UPDATE 6-Oil reaches four-month high as Egypt stokes supply fears
* Investors worry Egypt unrest could spill into producer nations
* U.S. jobless claims fall to six-year low
NEW YORK, Aug 15 (Reuters) - Brent oil prices hit a four-month high on Thursday on fears escalating violence in Egypt could affect the Suez Canal or spread across the Middle East, where supplies already face disruption.
Hundreds of supporters of Egypt's Muslim Brotherhood stormed a government building in Cairo on Thursday and set it ablaze, the day after the government declared a state of emergency following deadly clashes between riot police and supporters of ousted President Mohamed Mursi. Hundreds marched in Alexandria, Egypt's second-largest city, as well.
Egypt is not a major producer of crude oil, but is home to the strategically important Suez Canal and the Sumed pipeline. Investors fear the unrest could choke supply routes or spill over into oil-exporting neighbors.
"Disruptions at the Suez Canal are unlikely, but markets never move on what's likely. They move on fear," said Michael Hewson, an analyst at CMC Markets.
The Suez Canal and Egyptian ports were operating normally, shipping sources said on Thursday.
Front-month September Brent, which expires on Thursday, was trading 97 cents higher at $111.17 at 11:00 EDT (1500 GMT) after jumping over a dollar earlier to $111.53, its highest level since April 2. The more actively-traded October contract rose 85 cents to $109.67.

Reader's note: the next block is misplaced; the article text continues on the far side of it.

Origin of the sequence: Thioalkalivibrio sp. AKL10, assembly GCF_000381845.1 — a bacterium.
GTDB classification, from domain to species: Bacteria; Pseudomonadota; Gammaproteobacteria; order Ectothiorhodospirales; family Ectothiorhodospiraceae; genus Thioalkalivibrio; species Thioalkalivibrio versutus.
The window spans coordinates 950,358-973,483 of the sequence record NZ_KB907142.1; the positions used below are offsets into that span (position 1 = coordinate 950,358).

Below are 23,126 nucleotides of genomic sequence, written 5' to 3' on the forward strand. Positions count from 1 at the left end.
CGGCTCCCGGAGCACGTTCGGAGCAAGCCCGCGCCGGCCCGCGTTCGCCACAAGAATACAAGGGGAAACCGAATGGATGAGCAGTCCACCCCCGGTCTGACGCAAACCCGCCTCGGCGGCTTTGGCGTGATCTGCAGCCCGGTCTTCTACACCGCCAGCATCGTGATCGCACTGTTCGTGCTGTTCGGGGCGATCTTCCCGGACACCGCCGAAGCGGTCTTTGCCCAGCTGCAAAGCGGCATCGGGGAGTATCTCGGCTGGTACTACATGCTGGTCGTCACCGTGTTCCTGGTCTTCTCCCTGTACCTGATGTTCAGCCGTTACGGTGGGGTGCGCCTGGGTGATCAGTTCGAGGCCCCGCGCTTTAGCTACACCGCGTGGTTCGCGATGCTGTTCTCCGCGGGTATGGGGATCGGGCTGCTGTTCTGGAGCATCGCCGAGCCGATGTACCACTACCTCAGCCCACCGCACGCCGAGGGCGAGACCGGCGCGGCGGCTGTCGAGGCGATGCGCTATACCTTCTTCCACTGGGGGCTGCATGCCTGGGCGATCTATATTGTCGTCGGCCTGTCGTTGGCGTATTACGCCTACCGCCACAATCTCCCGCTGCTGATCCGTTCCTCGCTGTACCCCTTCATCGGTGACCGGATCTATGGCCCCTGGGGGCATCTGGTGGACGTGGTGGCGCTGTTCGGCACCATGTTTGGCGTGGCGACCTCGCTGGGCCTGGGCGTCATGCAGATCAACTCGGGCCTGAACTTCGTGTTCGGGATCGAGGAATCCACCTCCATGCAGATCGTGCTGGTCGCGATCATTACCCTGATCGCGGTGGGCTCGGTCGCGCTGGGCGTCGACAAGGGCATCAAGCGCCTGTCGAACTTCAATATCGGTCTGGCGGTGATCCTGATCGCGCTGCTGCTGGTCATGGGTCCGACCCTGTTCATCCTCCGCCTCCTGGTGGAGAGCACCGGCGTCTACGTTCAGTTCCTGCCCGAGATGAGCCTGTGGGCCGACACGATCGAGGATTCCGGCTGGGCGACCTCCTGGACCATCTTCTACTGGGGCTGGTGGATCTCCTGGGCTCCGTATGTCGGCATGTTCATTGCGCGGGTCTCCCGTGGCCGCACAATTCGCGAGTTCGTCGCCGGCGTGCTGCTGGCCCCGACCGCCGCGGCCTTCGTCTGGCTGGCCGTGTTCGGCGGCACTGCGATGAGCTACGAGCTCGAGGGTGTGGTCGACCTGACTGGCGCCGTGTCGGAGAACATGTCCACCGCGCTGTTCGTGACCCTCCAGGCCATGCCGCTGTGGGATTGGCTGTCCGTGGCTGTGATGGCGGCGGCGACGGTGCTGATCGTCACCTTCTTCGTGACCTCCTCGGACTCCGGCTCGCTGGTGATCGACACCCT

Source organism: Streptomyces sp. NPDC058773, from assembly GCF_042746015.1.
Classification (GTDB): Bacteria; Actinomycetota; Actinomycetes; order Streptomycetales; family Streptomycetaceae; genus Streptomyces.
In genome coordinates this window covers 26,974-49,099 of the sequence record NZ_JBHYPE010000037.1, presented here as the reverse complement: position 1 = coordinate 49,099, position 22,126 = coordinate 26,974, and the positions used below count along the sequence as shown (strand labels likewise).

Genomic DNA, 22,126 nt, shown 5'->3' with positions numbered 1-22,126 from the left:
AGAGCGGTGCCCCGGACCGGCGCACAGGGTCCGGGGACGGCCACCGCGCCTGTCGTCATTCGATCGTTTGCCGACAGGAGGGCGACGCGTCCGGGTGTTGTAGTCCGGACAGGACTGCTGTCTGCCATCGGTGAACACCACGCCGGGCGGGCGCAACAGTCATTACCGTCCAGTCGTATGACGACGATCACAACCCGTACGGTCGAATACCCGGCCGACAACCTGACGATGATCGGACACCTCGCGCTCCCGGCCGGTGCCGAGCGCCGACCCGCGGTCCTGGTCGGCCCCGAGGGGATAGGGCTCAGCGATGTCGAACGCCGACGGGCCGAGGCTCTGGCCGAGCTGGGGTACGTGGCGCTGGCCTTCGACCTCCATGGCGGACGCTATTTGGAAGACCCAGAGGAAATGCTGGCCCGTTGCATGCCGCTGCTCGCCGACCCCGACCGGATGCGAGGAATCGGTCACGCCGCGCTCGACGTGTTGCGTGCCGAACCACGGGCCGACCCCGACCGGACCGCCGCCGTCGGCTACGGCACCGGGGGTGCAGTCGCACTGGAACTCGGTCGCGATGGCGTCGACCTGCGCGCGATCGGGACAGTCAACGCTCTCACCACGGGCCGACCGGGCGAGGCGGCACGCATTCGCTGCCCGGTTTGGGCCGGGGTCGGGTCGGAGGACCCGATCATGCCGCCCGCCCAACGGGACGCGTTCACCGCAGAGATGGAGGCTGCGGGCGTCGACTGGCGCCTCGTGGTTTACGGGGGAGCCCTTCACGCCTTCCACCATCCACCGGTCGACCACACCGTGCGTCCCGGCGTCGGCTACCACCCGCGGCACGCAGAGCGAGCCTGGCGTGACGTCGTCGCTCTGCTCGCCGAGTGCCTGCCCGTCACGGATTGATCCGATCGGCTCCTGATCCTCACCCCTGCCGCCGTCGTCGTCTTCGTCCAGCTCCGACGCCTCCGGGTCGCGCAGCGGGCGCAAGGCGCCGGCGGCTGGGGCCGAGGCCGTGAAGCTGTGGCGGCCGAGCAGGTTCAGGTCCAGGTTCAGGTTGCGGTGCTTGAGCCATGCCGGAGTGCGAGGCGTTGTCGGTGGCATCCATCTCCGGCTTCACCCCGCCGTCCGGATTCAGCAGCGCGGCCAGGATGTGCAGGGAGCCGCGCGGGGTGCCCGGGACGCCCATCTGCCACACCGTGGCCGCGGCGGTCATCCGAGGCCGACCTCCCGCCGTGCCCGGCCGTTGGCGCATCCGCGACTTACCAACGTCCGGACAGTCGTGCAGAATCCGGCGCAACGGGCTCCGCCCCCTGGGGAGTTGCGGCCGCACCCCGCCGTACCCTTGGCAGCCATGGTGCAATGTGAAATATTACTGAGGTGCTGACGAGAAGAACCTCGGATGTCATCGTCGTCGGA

U.S. oil rose 53 cents to $107.38.
The front-month U.S. crude contract briefly slipped around 9:15, as U.S. stock futures fell following a weaker-than-expected earnings report by global retailer Wal-Mart .
U.S. stocks fell most since late June on investor worry that the Federal Reserve would soon start to scale back its stimulus after a raft of data on housing, inflation and jobless claims pointed to a recovering economy.
"When you put all that data together, it increases the odds of tapering," said Phil Flynn, analyst at the Price Futures Group in Chicago, Illinois.
Oil product exports from Libya's 220,000 barrel-per-day refinery at Ras Lanuf are resuming after runs restarted, a shipping source and a senior Libyan industry source said on Thursday.
On Wednesday, the deputy oil minister said output had fallen to 600,000 barrels per day (bpd) due to field problems.
In Iraq, officials said the government was undecided about whether to carry out full maintenance on its Basra export terminal in September, creating more uncertainty. 1/2ID:nL6N0GG1KB 3/8
"As long as Libya does not return to exporting crude oil it will be difficult for markets to significantly weaken. Run cuts will reduce some demand for crude oil but run cuts are not a long term solution to a supply disruption," said Olivier Jakob, analyst at Petromatrix in Zug.
"We now have to add for this weekend a weather risk as we are starting to get some candidates on the tropical front."
The U.S. National Hurricane Center said that a weather disturbance in the Caribbean had a 50 percent chance of becoming a tropical cyclone in the next 48 hours, potentially affecting oil installations in the Gulf of Mexico.
Marathon oil said on Thursday it was evacuating non-essential staff from its facility in the Gulf of Mexico though production had not been affected so far.